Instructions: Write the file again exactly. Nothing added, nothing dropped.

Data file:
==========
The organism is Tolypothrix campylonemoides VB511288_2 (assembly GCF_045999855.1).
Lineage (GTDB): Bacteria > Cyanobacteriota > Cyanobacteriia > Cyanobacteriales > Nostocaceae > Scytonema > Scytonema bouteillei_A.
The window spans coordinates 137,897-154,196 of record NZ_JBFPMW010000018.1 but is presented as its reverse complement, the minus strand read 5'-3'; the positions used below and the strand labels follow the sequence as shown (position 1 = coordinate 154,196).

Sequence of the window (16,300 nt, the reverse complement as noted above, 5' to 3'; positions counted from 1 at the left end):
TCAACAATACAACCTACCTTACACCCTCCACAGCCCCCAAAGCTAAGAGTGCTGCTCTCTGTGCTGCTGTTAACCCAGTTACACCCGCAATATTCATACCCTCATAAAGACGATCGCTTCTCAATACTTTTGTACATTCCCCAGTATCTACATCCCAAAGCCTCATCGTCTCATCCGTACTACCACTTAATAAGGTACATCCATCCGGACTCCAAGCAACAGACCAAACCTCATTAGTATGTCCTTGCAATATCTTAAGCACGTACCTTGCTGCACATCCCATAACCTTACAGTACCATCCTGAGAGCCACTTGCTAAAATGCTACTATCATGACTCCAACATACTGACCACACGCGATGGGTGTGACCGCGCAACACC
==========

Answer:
The organism is Tolypothrix campylonemoides VB511288_2 (assembly GCF_045999855.1).
Lineage (GTDB): Bacteria > Cyanobacteriota > Cyanobacteriia > Cyanobacteriales > Nostocaceae > Scytonema > Scytonema bouteillei_A.
The window spans coordinates 137,897-154,196 of record NZ_JBFPMW010000018.1 but is presented as its reverse complement, the minus strand read 5'-3'; the positions used below and the strand labels follow the sequence as shown (position 1 = coordinate 154,196).

Sequence of the window (16,300 nt, the reverse complement as noted above, 5' to 3'; positions counted from 1 at the left end):
TCAACAATACAACCTACCTTACACCCTCCACAGCCCCCAAAGCTAAGAGTGCTGCTCTCTGTGCTGCTGTTAACCCAGTTACACCCGCAATATTCATACCCTCATAAAGACGATCGCTTCTCAATACTTTTGTACATTCCCCAGTATCTACATCCCAAAGCCTCATCGTCTCATCCGTACTACCACTTAATAAGGTACATCCATCCGGACTCCAAGCAACAGACCAAACCTCATTAGTATGTCCTTGCAATATCTTAAGCACGTACCTTGCTGCACATCCCATAACCTTACAGTACCATCCTGAGAGCCACTTGCTAAAATGCTACTATCATGACTCCAACATACTGACCACACGCGATGGGTGTGACCGCGCAACACC